All three of the European Patent Office’s vice presidents are to serve another term. Nellie Simon, Christoph Ernst and Stephen Rowan were re-elected yesterday by the EPO Administrative Council. The new terms will last five years beginning 1 January 2024.
14 December 2022 by Laura King
The Administrative Council of the European Patent Office has reappointed the Vice President for the Patent Granting Process, Stephen Rowan, the Vice President for Corporate Services, Nellie Simon, and the Vice President for Legal and International Affairs, Christoph Ernst.
According to a press release, all are currently serving a five-year term due to end on 31 December 2023. Following the Administrative Council’s decision in its 173rd meeting to re-elect the vice presidents, they will begin a new five-year term on 1 January 2024.
German national Christoph Ernst has previously worked as head of directorate at the German Federal Ministry of Justice, where he took part in negotiations on the new Unitary Patent and up-coming Unified Patent Court.
Before his appointment as an EPO vice president, Ernst was chairman of the EPO Administrative Council. While Ernst was in post, there were considerable disputes between then EPO president Benoît Battistelli and parts of the EPO workforce, as well as the trade union SUEPO. During Ernst’s term, the Administrative Council also implemented a structural reform that largely separated the EPO and the Boards of Appeal. Furthermore, he played a key role in the appointment of Battistelli’s successor, António Campinos, who was also re-elected in June.
Vice president Nellie Simon, an Austrian national, was previously head of cabinet and acting director of the academy at the European Union Intellectual Property Office. In January 2019 Simon took over from previous vice president and controversial figure, Željko Topić, whose disagreements with Ernst were well documented.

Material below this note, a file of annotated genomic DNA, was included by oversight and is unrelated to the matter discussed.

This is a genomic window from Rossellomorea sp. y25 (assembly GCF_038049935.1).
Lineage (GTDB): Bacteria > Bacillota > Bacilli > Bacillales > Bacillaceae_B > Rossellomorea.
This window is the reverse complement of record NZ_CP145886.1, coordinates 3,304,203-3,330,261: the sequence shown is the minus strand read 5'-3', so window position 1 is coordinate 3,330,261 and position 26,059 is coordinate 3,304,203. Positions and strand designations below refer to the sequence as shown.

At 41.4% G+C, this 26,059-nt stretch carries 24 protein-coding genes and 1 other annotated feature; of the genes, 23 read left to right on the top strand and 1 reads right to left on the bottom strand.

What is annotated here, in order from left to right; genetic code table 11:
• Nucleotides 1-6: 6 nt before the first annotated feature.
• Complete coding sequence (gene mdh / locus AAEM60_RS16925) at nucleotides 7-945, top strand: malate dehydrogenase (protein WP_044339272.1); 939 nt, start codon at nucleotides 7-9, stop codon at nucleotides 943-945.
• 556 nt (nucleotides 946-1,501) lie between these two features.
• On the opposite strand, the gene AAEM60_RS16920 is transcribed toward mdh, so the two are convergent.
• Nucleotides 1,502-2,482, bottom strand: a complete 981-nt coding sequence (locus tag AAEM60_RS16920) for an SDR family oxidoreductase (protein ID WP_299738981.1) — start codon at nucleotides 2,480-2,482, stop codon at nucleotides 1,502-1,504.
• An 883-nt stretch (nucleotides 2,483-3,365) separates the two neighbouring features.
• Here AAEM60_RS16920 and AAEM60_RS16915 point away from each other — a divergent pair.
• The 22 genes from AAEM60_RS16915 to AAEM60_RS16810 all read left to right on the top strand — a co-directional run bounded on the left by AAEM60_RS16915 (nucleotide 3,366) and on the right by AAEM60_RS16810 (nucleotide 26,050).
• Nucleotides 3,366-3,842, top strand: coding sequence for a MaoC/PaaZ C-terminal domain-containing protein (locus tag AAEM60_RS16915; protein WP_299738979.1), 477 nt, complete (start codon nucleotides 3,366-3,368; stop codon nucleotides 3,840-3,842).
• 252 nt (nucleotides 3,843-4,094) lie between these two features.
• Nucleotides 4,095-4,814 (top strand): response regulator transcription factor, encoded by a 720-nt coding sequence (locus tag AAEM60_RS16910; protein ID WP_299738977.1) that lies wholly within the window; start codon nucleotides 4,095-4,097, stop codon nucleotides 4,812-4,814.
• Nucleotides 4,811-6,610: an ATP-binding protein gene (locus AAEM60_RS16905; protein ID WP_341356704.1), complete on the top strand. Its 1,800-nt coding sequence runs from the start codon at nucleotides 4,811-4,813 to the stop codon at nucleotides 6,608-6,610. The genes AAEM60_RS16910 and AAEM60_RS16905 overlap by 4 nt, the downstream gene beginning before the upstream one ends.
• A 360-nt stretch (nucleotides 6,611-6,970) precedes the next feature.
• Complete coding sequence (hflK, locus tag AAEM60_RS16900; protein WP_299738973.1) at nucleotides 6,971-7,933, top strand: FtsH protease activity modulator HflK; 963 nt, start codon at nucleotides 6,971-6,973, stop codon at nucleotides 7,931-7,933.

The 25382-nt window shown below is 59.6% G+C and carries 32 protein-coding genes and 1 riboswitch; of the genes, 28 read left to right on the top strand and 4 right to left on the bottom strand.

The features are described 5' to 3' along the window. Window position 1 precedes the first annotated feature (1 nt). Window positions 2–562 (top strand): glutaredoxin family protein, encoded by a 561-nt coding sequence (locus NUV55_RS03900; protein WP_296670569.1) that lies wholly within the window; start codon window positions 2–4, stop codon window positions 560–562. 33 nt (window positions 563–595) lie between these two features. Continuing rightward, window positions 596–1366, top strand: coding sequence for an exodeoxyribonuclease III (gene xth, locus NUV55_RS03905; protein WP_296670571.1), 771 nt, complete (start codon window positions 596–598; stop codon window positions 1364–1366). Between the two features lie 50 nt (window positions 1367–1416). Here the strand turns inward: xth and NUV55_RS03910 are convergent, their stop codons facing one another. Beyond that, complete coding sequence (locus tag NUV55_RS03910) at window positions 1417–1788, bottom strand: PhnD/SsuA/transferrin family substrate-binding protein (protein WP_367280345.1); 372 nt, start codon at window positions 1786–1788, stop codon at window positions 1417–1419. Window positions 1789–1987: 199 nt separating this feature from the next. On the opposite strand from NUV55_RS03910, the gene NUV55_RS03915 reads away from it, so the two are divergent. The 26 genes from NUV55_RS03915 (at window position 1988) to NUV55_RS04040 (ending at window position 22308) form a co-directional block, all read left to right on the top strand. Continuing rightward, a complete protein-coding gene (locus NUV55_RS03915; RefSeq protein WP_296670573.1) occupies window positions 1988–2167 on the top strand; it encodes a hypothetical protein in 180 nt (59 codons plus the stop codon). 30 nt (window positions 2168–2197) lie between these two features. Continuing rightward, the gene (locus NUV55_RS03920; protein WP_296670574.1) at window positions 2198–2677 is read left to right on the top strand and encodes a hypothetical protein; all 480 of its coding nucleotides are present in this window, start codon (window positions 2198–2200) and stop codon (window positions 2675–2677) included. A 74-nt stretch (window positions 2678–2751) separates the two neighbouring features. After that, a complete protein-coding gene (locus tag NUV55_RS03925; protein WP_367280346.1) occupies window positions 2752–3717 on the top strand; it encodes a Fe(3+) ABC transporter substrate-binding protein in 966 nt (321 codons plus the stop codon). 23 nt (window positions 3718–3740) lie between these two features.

At the time, Topić was regarded by critics of Battistelli as operating in a similar manner to the former president and his replacement was of key concern among the patent community.
Prior to becoming a vice president at the EPO in January 2019, British national Stephen Rowan worked at the UK Intellectual Property Office. He occupied various executive roles, including director of patents, trademarks, designs and tribunals and most recently director of registered rights.
In the coming years, the European Patent Office will face important challenges, not only because of the Unified Patent Court, but also because of the Unitary Patent, for which the EPO is responsible.
At the same time, there continues to be intensive discussion about the quality of patent granting at the EPO. Although the office is making continual efforts to improve, its new Patent Quality Charter, which came into force on 1 October, has been met with resistance.
According to industry, the proposals do not go far enough. For this reason, German technology company Siemens and others have launched an industry initiative in response to what is perceived as an onging quality issue at the patent office. Industry Patent Quality Charter signatories jointly commit to a set of quality standards, independent of the measures set out by the EPO.